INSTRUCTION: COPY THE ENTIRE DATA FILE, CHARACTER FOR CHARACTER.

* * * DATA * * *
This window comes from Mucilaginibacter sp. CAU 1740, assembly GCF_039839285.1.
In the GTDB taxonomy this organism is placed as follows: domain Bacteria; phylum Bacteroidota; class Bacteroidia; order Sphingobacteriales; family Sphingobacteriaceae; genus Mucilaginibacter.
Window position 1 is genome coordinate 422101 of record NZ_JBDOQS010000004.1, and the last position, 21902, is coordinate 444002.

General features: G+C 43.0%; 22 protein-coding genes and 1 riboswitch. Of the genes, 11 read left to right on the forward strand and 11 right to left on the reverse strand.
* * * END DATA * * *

This window comes from Mucilaginibacter sp. CAU 1740, assembly GCF_039839285.1.
In the GTDB taxonomy this organism is placed as follows: domain Bacteria; phylum Bacteroidota; class Bacteroidia; order Sphingobacteriales; family Sphingobacteriaceae; genus Mucilaginibacter.
Window position 1 is genome coordinate 422101 of record NZ_JBDOQS010000004.1, and the last position, 21902, is coordinate 444002.

General features: G+C 43.0%; 22 protein-coding genes and 1 riboswitch. Of the genes, 11 read left to right on the forward strand and 11 right to left on the reverse strand.